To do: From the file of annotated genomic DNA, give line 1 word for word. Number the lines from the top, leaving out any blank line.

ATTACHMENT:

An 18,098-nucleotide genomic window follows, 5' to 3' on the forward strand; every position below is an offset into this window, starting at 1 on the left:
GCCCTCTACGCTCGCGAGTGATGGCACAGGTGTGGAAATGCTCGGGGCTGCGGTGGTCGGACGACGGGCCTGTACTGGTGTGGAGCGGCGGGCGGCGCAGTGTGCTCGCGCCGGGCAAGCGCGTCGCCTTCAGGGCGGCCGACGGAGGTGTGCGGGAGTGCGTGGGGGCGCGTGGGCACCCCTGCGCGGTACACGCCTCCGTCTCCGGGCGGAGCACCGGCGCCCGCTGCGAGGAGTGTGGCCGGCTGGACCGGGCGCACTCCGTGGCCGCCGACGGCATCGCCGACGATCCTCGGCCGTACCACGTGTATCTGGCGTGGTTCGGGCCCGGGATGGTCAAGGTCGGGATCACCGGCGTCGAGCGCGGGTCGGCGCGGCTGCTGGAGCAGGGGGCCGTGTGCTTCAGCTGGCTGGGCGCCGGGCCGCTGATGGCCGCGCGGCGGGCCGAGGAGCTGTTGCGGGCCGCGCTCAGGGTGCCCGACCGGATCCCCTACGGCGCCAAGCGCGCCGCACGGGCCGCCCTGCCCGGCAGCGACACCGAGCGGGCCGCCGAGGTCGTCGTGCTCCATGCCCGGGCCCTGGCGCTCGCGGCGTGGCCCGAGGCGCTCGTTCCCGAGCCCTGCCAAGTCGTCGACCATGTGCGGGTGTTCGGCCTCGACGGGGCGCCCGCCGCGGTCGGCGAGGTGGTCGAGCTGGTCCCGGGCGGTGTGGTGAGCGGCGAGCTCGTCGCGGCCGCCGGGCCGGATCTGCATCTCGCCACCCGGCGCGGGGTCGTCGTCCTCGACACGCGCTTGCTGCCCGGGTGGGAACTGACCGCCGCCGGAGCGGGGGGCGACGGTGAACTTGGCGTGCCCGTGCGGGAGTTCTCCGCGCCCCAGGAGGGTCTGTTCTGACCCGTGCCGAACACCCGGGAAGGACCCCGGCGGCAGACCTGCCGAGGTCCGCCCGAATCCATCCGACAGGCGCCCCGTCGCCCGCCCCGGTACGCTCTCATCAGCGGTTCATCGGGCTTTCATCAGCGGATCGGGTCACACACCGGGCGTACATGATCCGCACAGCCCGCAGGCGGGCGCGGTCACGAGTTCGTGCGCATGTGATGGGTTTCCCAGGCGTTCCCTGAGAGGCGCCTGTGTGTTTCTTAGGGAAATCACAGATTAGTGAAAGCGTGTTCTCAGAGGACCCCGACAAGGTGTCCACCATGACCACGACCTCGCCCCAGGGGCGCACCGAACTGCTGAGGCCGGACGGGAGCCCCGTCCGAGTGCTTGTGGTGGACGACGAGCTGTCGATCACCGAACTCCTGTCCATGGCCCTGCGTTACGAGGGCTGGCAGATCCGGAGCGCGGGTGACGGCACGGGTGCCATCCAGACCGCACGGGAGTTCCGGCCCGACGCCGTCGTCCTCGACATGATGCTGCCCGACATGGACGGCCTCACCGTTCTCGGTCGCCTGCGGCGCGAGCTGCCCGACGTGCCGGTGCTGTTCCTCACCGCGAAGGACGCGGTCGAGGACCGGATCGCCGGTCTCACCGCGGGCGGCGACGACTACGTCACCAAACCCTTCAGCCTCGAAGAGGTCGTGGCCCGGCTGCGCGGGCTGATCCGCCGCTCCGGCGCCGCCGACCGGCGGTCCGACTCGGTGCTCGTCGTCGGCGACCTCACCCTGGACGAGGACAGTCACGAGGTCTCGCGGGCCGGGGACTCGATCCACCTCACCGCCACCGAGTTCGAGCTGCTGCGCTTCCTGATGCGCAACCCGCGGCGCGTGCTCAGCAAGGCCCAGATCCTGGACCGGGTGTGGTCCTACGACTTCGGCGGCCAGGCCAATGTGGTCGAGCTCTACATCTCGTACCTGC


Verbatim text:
An 18,098-nucleotide genomic window follows, 5' to 3' on the forward strand; every position below is an offset into this window, starting at 1 on the left: